He demonstrated the “tactical sweep” for open wounds on the upper body. He placed his knee in the femoral region of the thigh, checking the neck first, and running his fingers down the torso. “Don’t ‘sweep’ with fingers,” he said. “Rake with the fingers! It’s very important to check under the armpits of the body armor.”
First responders should be aware of a hazardous condition called “airway occulation.” This occurs when the tongue relaxes and falls back into the throat blocking the airway. In the past, medics have contributed to the death toll by laying soldiers on their backs. Many combatants died of affixation. Today, paramedics are rolling victims onto their sides before treatment. This keeps the airway open. Another method used to keep the airway open is allowing a conscious patient to sit up in a comfortable position.
In extreme trauma cases, medics may have to use a Nasopharyngeal, a lubricated rubber tube inserted through the nose into the throat. They come in various sizes and widths. Wilson gave the following tip: “Look at the victim’s pinkie. The size of the pinkie is usually the size of one’s nostrils.”
Wilson instructed the class participants to look for signs of shock. “Shock is something that we can prevent, but yet we can’t prevent.” He further elaborated that the medic cannot afford to wait for signs of shock before treating for shock. Upon initial contact with the victim, the first responder must begin caring for shock based on the mechanism of the injuries.
One type of shock is “hypovolemic,” which is a result of blood or fluid loss. The symptoms are weakness, nausea, dizziness, restlessness and fear. Thirst is also a sign of shock. “It’s the body’s survival mechanism to get the volume up.” Wilson compared it to what a dying deer experiences after it has been shot and instinctively begins searching for a stream because it’s thirsty. Medics were reluctant to give wounded soldiers water to drink in the past, but now they let them drink because it prevents the onset of shock.
According to Wilson, “Shock is the failure of the body’s circulatory system to provide enough oxygenated blood to all vital organs and tissues.” He cautioned that the body’s natural attempt to solve the circulatory problem may worsen the situation. Shock is a downward spiraling problem. “You don’t wait to see signs of shock…you prevent it,” he emphasized. “You save every drop of blood that you can and prevent the victim from losing precious body heat.”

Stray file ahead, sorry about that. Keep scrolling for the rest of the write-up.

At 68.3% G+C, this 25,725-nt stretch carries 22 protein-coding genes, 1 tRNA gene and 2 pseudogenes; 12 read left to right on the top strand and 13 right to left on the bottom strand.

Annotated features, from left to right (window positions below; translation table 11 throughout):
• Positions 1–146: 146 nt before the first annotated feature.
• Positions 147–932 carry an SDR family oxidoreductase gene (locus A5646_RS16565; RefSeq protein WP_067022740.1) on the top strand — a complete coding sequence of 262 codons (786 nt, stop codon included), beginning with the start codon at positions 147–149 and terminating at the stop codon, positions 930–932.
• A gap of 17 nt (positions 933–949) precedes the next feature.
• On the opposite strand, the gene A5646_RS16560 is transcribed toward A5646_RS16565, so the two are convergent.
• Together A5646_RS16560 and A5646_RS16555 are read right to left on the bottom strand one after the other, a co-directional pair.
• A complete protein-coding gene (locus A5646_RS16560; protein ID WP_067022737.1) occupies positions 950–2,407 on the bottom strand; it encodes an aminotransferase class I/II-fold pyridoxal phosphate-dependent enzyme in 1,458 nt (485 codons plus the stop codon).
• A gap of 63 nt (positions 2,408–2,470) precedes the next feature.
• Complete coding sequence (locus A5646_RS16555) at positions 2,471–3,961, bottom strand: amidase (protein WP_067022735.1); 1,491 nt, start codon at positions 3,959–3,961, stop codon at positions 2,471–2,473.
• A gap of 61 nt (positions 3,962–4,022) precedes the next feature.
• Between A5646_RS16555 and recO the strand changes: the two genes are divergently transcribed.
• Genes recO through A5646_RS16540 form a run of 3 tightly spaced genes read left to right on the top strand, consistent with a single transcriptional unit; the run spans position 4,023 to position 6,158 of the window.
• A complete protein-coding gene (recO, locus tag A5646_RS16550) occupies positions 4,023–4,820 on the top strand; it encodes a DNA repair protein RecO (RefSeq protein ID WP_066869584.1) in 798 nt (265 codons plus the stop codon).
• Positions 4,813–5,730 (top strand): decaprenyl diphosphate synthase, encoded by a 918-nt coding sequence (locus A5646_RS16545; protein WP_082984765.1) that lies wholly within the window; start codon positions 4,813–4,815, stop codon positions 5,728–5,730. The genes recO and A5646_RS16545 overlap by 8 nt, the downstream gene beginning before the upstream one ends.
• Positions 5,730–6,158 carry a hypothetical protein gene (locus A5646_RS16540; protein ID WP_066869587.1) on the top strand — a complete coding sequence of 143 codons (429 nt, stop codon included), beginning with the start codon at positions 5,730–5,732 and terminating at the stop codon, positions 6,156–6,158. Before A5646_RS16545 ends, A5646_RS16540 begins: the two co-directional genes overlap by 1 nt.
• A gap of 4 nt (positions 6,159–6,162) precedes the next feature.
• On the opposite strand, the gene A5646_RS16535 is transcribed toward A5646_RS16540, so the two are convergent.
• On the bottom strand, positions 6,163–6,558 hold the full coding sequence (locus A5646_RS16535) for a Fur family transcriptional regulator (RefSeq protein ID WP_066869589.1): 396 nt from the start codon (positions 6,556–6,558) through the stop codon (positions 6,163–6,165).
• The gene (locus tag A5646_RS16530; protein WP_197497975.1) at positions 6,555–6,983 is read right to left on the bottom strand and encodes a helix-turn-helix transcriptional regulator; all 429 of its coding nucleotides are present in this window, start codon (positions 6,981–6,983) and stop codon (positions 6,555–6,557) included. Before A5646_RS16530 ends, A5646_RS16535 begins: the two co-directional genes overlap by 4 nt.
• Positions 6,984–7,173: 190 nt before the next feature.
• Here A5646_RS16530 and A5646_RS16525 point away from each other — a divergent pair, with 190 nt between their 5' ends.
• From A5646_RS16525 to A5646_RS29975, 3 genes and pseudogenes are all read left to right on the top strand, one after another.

The medic must facilitate blood circulation to prevent shock and stop the body from cooling down. Hypothermia can be forestalled by removing wet clothing and wrapping the casualty in a survival blanket from head to toe. Wilson showed a thin, silver thermal blanket engineered to preserve body heat. Survival blankets are designed to reflect heat back to the body. They prevent shock by retaining warmth and are compact enough to be stored inside a tactical team member’s portable battle pack.
To help blood circulation, the medic must see that all bleeding is controlled and properly addressed by applying a tourniquet and packing a large wound with gauze. He must be prepared to apply IVs and fluids and consider supplying the casualty with water to drink. He must reassess and remove any tourniquets as needed. Nonetheless, a tourniquet can stay on someone for four to six hours.
Wilson stressed the priority of correctly applying tourniquets. “Place the tourniquets two to three inches above the injuries, and never, ever place a tourniquet below a knee or below an elbow! Why?” he rhetorically asked. “Because of the two bones,” he explained. “The tourniquet compresses the bones and not the arteries.” He showed the class the progression of several tourniquets from the Boy Scouts—to the Vietnam era—to an Israeli bandage, adding that it was an “excellent dressing.” He endorsed the Sof™ Tactical Tourniquet, which can be self-applied, using one hand, by a wounded fighter.